Mitch McConnell wants to punch conservatives in the face, new attack ad says

Matt Bevin, the tea party candidate running against Kentucky Sen. Mitch McConnell in the GOP primary for this year's midterm election, released a new ad translating the the incumbent's ad from Wednesday in a closed captioned homage to Key and Peele's Obama anger translator. The main takeaway Bevin wishes to impart is that McConnell wants to punch conservatives in the nose all the time. A similar theme can be found in most tea party campaign ads this season.

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The "punch in the nose" refrain refers to a donor call McConnell made on Oct. 30, 2013. McConnell told the donors that the Senate Conservatives Fund was full of a "bunch of bullies" he planned to “punch … in the nose,” according to the Washington Examiner. Breitbart.com, which first reported the call, said the senator's remarks were directed toward the whole tea party movement, which is how Bevin's campaign seems to interpret them in this video.

Bevin wasn't the first person with basic Internet skills to play with McConnell's new ad.  On Wednesday, a series of videos appeared that mashed up the campaign ad with title sequences from '90s sitcoms like "Family Matters"and "Full House." (They are from an account called "Mitch McConnell" that is not affiliated with the senator.)

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Slate's Dave Weigel reached out to McConnell's campaign, which said it liked the spin-offs and that it is "going to have some fun, too," with perhaps its own '90s inspired campaign materials. We can only hope this means that the McConnell campaign will start a Tumblr featuring his smiling face every single day. When a campaign is blessed with a smile that instantly sends the Internet aflutter, Republicans have learned that following the Herman Cain school of advertising is a best practice.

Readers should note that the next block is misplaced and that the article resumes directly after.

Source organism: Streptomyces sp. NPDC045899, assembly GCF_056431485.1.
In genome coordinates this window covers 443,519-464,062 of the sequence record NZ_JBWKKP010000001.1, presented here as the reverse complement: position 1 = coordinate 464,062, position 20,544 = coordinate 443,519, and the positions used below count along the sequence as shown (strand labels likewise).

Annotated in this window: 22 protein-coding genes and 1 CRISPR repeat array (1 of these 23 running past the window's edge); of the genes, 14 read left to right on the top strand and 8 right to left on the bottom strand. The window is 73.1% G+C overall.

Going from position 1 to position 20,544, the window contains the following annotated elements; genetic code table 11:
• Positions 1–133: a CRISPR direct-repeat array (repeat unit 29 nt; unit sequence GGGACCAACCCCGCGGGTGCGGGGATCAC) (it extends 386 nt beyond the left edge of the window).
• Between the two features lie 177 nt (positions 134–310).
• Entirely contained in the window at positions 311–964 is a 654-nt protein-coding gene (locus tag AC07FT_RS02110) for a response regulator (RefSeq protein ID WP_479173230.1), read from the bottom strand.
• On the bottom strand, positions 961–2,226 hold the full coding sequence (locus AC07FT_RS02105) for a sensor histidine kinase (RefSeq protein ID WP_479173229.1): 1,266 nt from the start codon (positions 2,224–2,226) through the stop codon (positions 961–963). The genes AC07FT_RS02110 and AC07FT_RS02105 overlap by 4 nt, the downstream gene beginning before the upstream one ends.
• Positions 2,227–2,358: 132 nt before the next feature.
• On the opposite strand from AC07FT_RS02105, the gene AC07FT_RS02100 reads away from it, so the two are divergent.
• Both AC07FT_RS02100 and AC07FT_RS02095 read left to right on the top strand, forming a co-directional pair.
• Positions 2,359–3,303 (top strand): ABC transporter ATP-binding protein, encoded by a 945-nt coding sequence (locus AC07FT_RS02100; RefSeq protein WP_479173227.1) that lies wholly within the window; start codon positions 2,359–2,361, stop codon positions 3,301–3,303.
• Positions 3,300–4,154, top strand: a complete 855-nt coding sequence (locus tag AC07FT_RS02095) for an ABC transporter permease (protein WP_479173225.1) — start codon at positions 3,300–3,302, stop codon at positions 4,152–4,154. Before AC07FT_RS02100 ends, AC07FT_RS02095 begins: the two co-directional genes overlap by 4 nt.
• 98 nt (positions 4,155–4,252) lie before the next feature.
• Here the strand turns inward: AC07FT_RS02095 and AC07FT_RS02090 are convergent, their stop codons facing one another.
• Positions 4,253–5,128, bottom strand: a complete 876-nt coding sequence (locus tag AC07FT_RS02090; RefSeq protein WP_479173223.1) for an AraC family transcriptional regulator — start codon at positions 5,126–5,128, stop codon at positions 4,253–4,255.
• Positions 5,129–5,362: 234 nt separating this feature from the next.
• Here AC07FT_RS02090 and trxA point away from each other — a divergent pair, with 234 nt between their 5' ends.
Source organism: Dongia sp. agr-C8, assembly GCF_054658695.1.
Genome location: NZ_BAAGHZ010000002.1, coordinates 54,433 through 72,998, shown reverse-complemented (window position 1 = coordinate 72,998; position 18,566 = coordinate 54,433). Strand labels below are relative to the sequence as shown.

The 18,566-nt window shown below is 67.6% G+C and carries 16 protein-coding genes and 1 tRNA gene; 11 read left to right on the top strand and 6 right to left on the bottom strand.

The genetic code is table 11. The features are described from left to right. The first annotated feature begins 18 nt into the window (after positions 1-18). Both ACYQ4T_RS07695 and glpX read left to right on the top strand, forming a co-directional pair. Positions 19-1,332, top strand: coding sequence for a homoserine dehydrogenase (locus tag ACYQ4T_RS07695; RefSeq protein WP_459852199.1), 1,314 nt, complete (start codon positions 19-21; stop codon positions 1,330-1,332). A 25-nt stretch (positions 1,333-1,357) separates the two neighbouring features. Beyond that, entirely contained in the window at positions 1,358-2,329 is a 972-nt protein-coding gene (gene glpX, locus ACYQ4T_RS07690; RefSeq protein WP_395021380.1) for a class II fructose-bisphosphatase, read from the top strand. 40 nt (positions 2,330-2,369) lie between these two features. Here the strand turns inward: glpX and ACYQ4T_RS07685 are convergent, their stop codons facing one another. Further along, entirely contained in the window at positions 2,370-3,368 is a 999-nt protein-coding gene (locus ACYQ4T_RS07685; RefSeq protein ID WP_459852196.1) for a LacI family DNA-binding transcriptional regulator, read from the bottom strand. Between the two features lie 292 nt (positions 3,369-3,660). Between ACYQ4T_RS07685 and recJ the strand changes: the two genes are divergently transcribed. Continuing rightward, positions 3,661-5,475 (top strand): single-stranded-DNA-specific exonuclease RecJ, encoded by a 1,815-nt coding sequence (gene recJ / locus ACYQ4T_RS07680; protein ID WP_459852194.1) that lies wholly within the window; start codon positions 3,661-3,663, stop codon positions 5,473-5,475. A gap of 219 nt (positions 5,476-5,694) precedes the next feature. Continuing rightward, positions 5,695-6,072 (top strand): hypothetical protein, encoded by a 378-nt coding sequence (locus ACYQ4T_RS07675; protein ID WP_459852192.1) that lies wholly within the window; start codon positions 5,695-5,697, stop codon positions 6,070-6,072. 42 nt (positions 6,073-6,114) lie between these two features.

Source: Reaction GIFs
Source: Reaction GIFs

However, it is unlikely the McConnell team is quite as amused with Bevin's bit of fun. Here is the entire ad, presented in screenshots for your reading pleasure, a "Howl" for the tea party generation.


\Source: Bevin for Senate YouTube

Source: Bevin for Senate YouTube

Source: Bevin for Senate YouTube

Source: Bevin for Senate YouTube
Source: Bevin for Senate YouTube
Source: Bevin for Senate YouTube

Source: Bevin for Senate YouTube

Source: Bevin for Senate YouTube

Source: Bevin for Senate YouTube

Source: Bevin for Senate YouTube

Source: Bevin for Senate YouTube

Source: Bevin for Senate YouTube

Source: Bevin for Senate YouTube

Source: Bevin for Senate YouTube

Source: Bevin for Senate YouTube

Source: Bevin for Senate YouTube

Source: Bevin for Senate YouTube

Source: Bevin for Senate YouTube

 


Source: Bevin for Senate YouTube

Source: Bevin for Senate YouTube

Source: Bevin for Senate YouTube

Source: Bevin for Senate YouTube

Source: Bevin for Senate YouTube

Source: Bevin for Senate YouTube

Source: Bevin for Senate YouTube

Source: Bevin for Senate YouTube

Source: Bevin for Senate YouTube

Source: Bevin for Senate YouTube

Source: Bevin for Senate YouTube

Source: Bevin for Senate YouTube

Source: Bevin for Senate YouTube

Like many conservative attacks of incumbent Democratic and Republican legislators, the ad mentions the debt ceiling and the Affordable Care Act multiple times. After the Republican win in Florida this week, this attack is likely to continue, whether with humorous undertones or not, until November -- regardless of whether Obamacare had any impact on the congressional race's outcome.

In the latest Bluegrass Poll for the Kentucky senate race, which was released on Feb. 7, Bevin trails McConnell, 55 to 29 percent. Kentucky Secretary of State Alison Lundergan Grimes, the Democratic candidate in the race, led McConnell by 4 percentage points. The Rotherberg Report/Roll Call ratings say that the race leans Republican.

Jaime Fuller reports on national politics for "The Fix" and Post Politics. She worked previously as an associate editor at the American Prospect, a political magazine based in Washington, D.C.
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